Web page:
This serpent perception applies to religion as well, and to our actual work as chaplains, teachers, counselors. These are activities for the good, but they can, we see again clearly now, also be used for the bad. Religion to shame, humiliate, to coerce, to divide up groups into warring enemies all in the name of God is a human construction. The source of religion in the “Source without source” pulls us to transcend even the faith constructions we so carefully build.

The new departure point comes with Mary who bears into the world the revolutionary One who brings the end to all religions. Her cooperating spirit, her corresponding spirit, her sturdy, daring willingness to house the new and bring it into the world, not unlike Abraham’s willingness to leave the known country to journey into the unknown, these two show the remnant consciousness. In it we are aware of life being created right now, ongoing moments of making present, what the thirteenth century Buddhist Dogen calls the “logic of presencing."

In our scraps of faith in the Holy, from these remnants we find the new shoots spring. We witness the new not destroyed but enduring and breaking in, in resurrected forms; we suffer sacrifice of our old and treasured visions of the good as we have built it; we bear the tension of serpent thoughts about the ominous forces in ourselves and in others that can blunt our hearts and minds; we correspond to the generous outpouring of the unknowable God making known the depths of the human linked to the depths of the divine.
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Re: Faith and modernity

Postby Parodite » Thu May 08, 2014 12:09 am

Life is differences, ever changing differences. An overdose of differences can result in violence, panic, terrorism, war. We also need some similarities in our lives, it makes life a bit more predictable. But similarities are still differences that are small.. Differences can be big but cohere in enough frequencies and still feel good.

Differences that exist in undivided wholeness, the one and the many. It is tempting to poetically believe that divine love is what binds together all those differences, linking it all up into oneness. But nothing was really separated to begin with.. so there is no real need to link or stitch anything.

I think it's more something like noise versus music (or harmonics) that applies here. Happiness sometimes is described as your heart that starts singing. That could very close to the truth. Making music together with others is a special and strong form of happiness.

A Chaplain could thusly also see his work as listening very carefully to the noises, the tones.. and gaps of silence.. of another person.. and find a way to start making music together. With perfect imperfections.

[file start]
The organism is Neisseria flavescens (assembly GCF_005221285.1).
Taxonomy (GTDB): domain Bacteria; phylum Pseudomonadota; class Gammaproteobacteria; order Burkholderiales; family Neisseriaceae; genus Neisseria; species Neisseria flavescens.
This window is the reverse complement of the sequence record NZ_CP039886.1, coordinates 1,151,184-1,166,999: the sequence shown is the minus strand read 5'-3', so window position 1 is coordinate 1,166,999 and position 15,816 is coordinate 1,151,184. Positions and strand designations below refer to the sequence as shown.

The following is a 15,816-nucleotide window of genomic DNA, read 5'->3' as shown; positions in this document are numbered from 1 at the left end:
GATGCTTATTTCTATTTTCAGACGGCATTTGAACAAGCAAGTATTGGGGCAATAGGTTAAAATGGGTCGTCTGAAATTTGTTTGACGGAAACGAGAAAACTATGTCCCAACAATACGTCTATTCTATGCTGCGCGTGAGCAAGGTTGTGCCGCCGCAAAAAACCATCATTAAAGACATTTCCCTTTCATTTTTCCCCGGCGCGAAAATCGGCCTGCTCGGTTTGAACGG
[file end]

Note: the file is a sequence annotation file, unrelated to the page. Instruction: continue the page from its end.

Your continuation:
Outside, away from the noise, grows a flower.
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Re: Faith and modernity

Postby kmich » Thu May 08, 2014 3:11 pm

I really like the music and the singing analogies, Parodite. Like the John Legend song too. Thank you.

Differences are our reality and provide richness to our world, while the unity at the ground of our being is ours to experience but not to construct. If we try to, we end up creating conceptual idols that disassociate us from ourselves and from God. I believe that is Ann Ulanov’s point in the article above.

During my work in Ethiopia, I took a brief break over Easter and traveled with a Christian Ethiopian colleague to Axum. Christianity is very ancient and very strong in the northern part of the country. At the Church of Saint Mary of Zion, where they claim to hold the Arc of the Covenant, I attended the Easter Vigil. People from all over the region come to this, often walking for days over many miles singing, chanting, praying while subsisting on one meal a day of cereal and assorted vegetables. These poor people really live their faith. No Bob Evans pancakes and sausage before driving to church for them.

In the vigil procession, people wear white, sing hymns, and carry lit candles. My friend and I participated, but we were separated in the crowd. I was tired and dehydrated and I have had this vasovagal syncope problem for years, so I predictably passed out and fell to the ground. When I came to, I was surrounded by people kneeling around me holding candles and singing. One older man who was right over me chanted something in Ge'ez and repeatedly made the sign of the cross on my forehead and chest. I cannot describe adequately how profoundly the whole experience affected me. I felt a flash of blue spaciousness in the dawn twilight, as if my world radically grew and rested in an unspeakably immense, ancient soil I could not comprehend. All I could do was get up with some help and join the procession. I could only respond to the experience I had with praise, so this time, I was singing along. I barely understood the language in my mind, but my heart embraced it completely.

Faith is not about deciding to believe in something. Faith is something that makes the walls collapse, the bottom drop out, and then grabs me completely at the core of my being. It is a grace that is offered, that I can accept or reject. I have chosen to accept.

You are right about music. Music, particularly sacred music for me, opens the heart to what cannot be known. The song of the soul.